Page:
So, having failed to tell us how to vote in the last election, the insurance companies are now trying to tell us why we voted for Proposition 103 ("Insurers Want All Provisions of Prop. 103 Struck Down," Part I, Dec. 20).
No, it is not clear that 103 was preferred and 100 defeated solely because of the rollbacks; 100 was more likely defeated because it was backed by the trial lawyers and, along with the insurance law changes, prohibited any no-fault system and barred any regulation of attorney fees. Proposition 103 was the only insurance proposition seen as being "untainted" by association with either the trial lawyers or the insurance companies.
Setting aside the rollback (which I doubt most voters expected to see anyway), 103 gives us an elected insurance commissioner, an independent consumer-assistance agency and, most important of all, the requirement for an insurance company that claims it must raise its rates to remain solvent to prove it by opening its books.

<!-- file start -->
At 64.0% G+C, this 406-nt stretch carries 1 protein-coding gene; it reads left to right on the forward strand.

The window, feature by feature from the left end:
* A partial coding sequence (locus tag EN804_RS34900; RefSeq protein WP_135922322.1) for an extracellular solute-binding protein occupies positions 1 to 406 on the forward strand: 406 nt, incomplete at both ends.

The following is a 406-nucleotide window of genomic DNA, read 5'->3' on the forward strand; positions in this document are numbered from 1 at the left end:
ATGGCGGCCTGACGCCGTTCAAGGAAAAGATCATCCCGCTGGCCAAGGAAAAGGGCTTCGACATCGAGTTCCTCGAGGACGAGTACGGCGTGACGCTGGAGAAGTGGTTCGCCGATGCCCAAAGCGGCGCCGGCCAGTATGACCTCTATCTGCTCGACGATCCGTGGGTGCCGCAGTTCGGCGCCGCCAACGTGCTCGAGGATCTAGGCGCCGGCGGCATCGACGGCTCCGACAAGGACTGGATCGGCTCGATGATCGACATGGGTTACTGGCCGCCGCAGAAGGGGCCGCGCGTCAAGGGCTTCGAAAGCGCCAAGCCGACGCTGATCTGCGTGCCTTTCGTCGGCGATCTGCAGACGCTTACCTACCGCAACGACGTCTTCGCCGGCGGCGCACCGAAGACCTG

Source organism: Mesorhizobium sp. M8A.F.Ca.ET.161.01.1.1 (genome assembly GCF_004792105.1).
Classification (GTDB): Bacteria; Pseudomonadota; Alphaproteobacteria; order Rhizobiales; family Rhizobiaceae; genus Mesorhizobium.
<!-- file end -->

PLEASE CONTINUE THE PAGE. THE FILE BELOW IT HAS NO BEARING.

But then, I suspect that last reason is the real reason we were bombarded with $74 million worth of poor-mouthing, and why we will no doubt continue for the next year or so listening to such specious arguments as this one.
Presumably the state Supreme Court will prove no more gullible than the rest of us.
KATHRYN E. SHAPERO